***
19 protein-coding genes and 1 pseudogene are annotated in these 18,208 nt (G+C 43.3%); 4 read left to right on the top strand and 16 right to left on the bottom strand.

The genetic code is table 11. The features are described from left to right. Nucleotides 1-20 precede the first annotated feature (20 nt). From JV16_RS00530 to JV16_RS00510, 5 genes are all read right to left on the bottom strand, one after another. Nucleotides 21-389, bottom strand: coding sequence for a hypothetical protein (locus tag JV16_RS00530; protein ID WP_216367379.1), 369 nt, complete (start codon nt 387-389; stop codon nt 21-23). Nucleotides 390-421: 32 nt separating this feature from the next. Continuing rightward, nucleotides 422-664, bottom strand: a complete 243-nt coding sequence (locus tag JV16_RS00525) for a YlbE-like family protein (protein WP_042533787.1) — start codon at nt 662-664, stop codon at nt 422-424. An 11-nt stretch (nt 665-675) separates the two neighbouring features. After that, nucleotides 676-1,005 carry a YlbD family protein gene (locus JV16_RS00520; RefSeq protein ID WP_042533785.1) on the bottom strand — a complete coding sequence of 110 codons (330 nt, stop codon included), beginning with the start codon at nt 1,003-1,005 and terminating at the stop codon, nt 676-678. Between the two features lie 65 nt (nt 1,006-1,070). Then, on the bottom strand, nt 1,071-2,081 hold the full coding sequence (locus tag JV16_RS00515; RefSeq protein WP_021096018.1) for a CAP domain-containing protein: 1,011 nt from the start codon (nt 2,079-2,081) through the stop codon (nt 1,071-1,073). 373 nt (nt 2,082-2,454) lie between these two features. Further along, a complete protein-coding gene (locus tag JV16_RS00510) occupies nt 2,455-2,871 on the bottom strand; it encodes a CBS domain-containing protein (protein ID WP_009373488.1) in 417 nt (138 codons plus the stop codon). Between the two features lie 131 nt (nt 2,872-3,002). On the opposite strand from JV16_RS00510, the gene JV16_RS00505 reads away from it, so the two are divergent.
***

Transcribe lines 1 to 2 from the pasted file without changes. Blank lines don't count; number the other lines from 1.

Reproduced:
19 protein-coding genes and 1 pseudogene are annotated in these 18,208 nt (G+C 43.3%); 4 read left to right on the top strand and 16 right to left on the bottom strand.

The genetic code is table 11. The features are described from left to right. Nucleotides 1-20 precede the first annotated feature (20 nt). From JV16_RS00530 to JV16_RS00510, 5 genes are all read right to left on the bottom strand, one after another. Nucleotides 21-389, bottom strand: coding sequence for a hypothetical protein (locus tag JV16_RS00530; protein ID WP_216367379.1), 369 nt, complete (start codon nt 387-389; stop codon nt 21-23). Nucleotides 390-421: 32 nt separating this feature from the next. Continuing rightward, nucleotides 422-664, bottom strand: a complete 243-nt coding sequence (locus tag JV16_RS00525) for a YlbE-like family protein (protein WP_042533787.1) — start codon at nt 662-664, stop codon at nt 422-424. An 11-nt stretch (nt 665-675) separates the two neighbouring features. After that, nucleotides 676-1,005 carry a YlbD family protein gene (locus JV16_RS00520; RefSeq protein ID WP_042533785.1) on the bottom strand — a complete coding sequence of 110 codons (330 nt, stop codon included), beginning with the start codon at nt 1,003-1,005 and terminating at the stop codon, nt 676-678. Between the two features lie 65 nt (nt 1,006-1,070). Then, on the bottom strand, nt 1,071-2,081 hold the full coding sequence (locus tag JV16_RS00515; RefSeq protein WP_021096018.1) for a CAP domain-containing protein: 1,011 nt from the start codon (nt 2,079-2,081) through the stop codon (nt 1,071-1,073). 373 nt (nt 2,082-2,454) lie between these two features. Further along, a complete protein-coding gene (locus tag JV16_RS00510) occupies nt 2,455-2,871 on the bottom strand; it encodes a CBS domain-containing protein (protein ID WP_009373488.1) in 417 nt (138 codons plus the stop codon). Between the two features lie 131 nt (nt 2,872-3,002). On the opposite strand from JV16_RS00510, the gene JV16_RS00505 reads away from it, so the two are divergent.